The UConn Co-op took a different course. In response to the University and the town of Mansfield, we built a beautiful new bookstore in Storrs Center and moved General Books from the Hillside Road location to the new space. The Storrs Center store has become a cultural hub and meeting place. It includes a dedicated theater for events, which we share with the Ballard Institute and Museum of Puppetry. We host music as well as book events, and feature local and student musicians. We are able to showcase local and student artists with exhibits and sales. Student-run poetry slams are hugely popular. Most recently, we hosted Viet Nguyen for his book The Sympathizer, which received a rave front-page review in the New York Times Sunday Book Review.

E-book sales have plateaued the past few years. Print books continue to be the dominant form. With the rise of the Shop Local movement, independent bookstores are now flourishing, with new independent bookstores opening throughout the country. Though there are fewer independent college bookstores than in years past, some, like the University Bookstore serving the University of Washington, are world class and world famous. Books, reading, and bookstores are alive and well.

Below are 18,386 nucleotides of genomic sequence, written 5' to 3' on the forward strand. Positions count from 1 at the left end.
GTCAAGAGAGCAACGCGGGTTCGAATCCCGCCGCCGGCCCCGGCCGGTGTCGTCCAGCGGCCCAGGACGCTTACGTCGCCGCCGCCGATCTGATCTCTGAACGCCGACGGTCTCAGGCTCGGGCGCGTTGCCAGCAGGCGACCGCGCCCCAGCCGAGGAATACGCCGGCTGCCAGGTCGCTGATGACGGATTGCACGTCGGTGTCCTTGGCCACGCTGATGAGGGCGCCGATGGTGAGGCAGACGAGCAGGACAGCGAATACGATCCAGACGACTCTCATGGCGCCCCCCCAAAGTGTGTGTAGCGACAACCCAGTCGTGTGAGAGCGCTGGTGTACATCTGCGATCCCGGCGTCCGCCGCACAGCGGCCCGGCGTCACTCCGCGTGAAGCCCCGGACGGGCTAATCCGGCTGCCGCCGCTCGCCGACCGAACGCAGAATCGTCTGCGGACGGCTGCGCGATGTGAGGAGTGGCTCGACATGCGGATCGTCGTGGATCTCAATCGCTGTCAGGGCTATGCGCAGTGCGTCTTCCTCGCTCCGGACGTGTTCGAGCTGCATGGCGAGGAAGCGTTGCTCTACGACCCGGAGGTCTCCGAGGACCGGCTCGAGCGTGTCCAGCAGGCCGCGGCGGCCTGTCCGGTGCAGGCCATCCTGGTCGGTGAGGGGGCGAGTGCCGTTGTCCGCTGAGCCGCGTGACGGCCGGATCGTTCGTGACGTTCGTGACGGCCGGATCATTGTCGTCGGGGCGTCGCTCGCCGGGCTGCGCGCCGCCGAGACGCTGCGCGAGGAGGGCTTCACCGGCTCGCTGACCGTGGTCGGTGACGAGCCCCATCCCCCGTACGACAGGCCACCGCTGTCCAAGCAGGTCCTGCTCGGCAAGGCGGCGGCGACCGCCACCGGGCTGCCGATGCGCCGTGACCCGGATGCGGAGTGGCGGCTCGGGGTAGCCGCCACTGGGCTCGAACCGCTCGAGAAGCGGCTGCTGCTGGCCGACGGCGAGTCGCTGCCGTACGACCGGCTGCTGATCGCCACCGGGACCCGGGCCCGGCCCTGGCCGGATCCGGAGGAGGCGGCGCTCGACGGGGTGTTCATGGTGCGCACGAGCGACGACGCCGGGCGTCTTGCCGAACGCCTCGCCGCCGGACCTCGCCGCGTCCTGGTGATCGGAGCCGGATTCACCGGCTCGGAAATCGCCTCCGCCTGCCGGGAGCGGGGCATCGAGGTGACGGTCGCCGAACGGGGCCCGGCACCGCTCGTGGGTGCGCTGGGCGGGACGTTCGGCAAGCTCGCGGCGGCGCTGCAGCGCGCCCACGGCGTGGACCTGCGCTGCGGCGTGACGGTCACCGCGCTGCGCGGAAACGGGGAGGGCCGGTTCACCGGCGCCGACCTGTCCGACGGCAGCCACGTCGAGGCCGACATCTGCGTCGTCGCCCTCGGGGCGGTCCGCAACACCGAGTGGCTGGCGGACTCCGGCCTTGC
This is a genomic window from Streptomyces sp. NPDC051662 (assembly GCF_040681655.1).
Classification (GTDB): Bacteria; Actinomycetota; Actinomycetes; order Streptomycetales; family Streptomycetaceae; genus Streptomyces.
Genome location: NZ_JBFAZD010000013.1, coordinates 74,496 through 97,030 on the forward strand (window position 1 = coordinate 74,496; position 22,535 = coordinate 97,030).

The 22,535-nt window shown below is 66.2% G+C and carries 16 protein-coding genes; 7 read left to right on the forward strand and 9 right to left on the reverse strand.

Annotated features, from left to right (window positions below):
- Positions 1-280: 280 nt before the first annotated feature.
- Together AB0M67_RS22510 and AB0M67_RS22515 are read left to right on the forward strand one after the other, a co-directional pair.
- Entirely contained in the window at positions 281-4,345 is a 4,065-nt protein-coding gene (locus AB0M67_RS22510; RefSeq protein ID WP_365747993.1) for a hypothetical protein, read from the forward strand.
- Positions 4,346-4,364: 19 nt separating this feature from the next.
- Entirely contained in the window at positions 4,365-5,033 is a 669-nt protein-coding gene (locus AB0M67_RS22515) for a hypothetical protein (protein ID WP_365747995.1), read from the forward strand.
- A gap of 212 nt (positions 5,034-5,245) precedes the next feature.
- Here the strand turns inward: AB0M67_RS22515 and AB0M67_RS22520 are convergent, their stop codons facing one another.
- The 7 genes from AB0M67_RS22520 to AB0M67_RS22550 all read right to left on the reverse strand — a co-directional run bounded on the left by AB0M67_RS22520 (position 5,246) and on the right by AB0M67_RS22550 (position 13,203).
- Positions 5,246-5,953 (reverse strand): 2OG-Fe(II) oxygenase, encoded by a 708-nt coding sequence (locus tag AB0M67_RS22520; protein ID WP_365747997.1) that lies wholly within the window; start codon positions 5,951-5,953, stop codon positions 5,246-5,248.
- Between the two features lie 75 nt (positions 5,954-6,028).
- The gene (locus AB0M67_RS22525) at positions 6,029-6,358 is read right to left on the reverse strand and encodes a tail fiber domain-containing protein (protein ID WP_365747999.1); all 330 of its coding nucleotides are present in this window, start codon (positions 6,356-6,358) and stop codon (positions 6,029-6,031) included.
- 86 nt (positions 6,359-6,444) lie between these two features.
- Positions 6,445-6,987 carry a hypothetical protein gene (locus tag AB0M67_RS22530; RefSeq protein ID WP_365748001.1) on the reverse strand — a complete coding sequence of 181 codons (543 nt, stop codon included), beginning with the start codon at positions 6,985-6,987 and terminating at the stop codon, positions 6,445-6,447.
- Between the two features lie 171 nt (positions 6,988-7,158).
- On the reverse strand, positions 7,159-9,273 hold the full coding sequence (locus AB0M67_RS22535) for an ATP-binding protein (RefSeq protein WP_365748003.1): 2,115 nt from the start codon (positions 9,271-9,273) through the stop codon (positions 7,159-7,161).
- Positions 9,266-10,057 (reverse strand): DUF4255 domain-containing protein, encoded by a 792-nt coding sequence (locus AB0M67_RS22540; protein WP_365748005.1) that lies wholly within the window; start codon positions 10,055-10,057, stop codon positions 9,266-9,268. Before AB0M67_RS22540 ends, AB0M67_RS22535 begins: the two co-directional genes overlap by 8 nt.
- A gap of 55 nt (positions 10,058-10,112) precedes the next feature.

For me, it has been a thrill and an honor to be a bookseller and in a position to nourish the literary and cultural life of UConn. Publishers have remarked to us upon receiving our author requests, that few other bookstores in America are as interested in such culturally diverse or intellectually rigorous authors as the Co-op is. We believe, I believe, that celebrating diversity and scholarship are crucial to the role a university bookstore plays on its campus.

English professor Sam Pickering leads a discussion on Living to Prowl during a book reading at the Co-op in 1998.  PHOTO BY DAVID RUDDY 021898B12
English professor Sam Pickering leads a discussion on ‘Living to Prowl’ during a book reading at the Co-op in 1998. (David Ruddy/UConn Photo)